You read and hear about it all the time: a clear understanding of your audience matters. Without understanding your consumers, your company can’t expect to add value through content, deliver the right marketing messages, or develop profitable product and service offerings. Understanding your audience is the key to earning new business acquisitions and retaining long-term customers. Here’s how to make sure you’re targeting the right audience.
Your own insight offers a good starting point for personal development. You had to have some level of understanding to create a product or service in the first place and start a company. That information can guide you to the audience your company should cater to.
Create two to three profiles of your real customers. Name and describe them in detail. You may want to gather a team for brainstorming during this process. Jot down what you know about your customer base on several sheets of paper.
Go into a CRM system or customer list, and categorize the people in that list. Focus on where these individuals might live geographically; job information including title, company, and industry; buying decision factors; work or shopping habits; rough income information; values; hobbies; and any other relevant information that comes to mind. Consider the exercise a warmup, which may or may not look like your end results.
Add in “Ideals”
Look at your list, and think about your vision for the company. Is it missing the type of people you thought your company would serve? Do some industry research to find out what other market segments your competitors cater to, and create another one or two profiles of customers you’d like to add to your consumer base.
If you don’t have a solid customer base, all of your personas may be ideals at this point. Work with what you know. Personas change over time as companies grow and evolve. Your personas won’t remain constant, but writing down what you know will help.
Make a List of Negative Personas
Write down a list of the types of people you wouldn’t want as a customer. Leaving personality inadequacies aside, think about which types of people wouldn’t benefit from your company’s product or service offerings.
The list may include executives, novices, masculine or feminine people, or those who don’t watch television. Think of demographics that would utterly contrast with the company’s focus. Knowing what you don’t want to cater to will help focus content and campaigns.
Look at Outside Resources
Start looking at website analytics, customer acquisition notes, and employee feedback. Find out how consumers are finding your business. Try to associate certain online and in-person behaviors with certain personas. It may take time to segment the information, but the more you can add to a persona profile, the more helpful it’ll be.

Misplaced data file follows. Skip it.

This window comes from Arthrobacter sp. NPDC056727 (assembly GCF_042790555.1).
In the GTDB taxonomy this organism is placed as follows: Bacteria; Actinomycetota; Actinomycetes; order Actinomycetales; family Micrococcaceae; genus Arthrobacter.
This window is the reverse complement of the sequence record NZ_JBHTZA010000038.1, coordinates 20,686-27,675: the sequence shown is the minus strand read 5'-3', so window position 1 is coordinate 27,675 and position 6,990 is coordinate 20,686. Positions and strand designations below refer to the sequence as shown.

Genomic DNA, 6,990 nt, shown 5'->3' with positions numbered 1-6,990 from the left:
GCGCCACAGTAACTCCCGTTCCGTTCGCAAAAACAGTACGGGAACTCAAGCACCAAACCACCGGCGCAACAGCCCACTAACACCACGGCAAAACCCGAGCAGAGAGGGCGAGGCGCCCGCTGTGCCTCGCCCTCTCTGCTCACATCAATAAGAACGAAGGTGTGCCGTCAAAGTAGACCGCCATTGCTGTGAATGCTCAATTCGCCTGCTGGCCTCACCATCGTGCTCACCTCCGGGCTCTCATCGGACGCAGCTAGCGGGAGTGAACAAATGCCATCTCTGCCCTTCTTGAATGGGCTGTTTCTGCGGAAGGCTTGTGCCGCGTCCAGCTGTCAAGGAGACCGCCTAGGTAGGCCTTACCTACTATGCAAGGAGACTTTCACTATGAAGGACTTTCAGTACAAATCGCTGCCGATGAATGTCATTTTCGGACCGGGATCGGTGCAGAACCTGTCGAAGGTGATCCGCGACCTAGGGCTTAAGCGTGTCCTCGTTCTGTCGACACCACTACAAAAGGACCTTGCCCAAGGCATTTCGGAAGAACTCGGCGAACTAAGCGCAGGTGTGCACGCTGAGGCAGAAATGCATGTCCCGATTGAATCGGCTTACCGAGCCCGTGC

You may also want to:
- Interview customers and prospects. Finding out what drew them to your business offering. While you’re at it, you might also find out what they think could make it better.
- Polling or surveying online visitors. Ask for feedback, create a poll, or send a survey. Find out what people are looking for and if they found it, and always leave a field that allows for open commentary.
- Make subscriptions work for you. Create in-depth profiles over time with subscription forms that include vital persona information, like what a subscriber cares about reading.
- Find out what your social media followers are interested in. Dig into the social media profiles of followers to see what they do in practice. You can also use Facebook Insights or other social media trends and listening tools to find out in-depth information about user practices, interests, and activities.
- Use A/B testing on content. Test content campaigns to learn more about what certain personas gravitate towards.
Dos and Don’ts for Creating Personas
Persona development looks different from company to company. Some teams spend a significant amount of time determining user behaviors, personal attributes, and catering content to segmented audiences. Others use it to create material that appeals across several different personas. Regardless of how you gather and use the data, here are some dos and don’ts for getting the most out of the process:
- Do create distinct personas. A persona isn’t generic; it identifies a certain market subset that doesn’t overlap too much with other personas.
- Don’t attempt to create a persona for each distinct personality. Personas are specific, but not personal. Only include details that generally apply to the group and provide insight to the company.
- Do pull out marketing personas to look at before each campaign. You may feel like you have a good understanding of your market, but this detailed information may provide new insight. Persona development won’t help you if you don’t use it.
- Don’t generalize after talking to one persona representative. The goal is to find accurate patterns in your consumer base so you can develop valuable marketing content.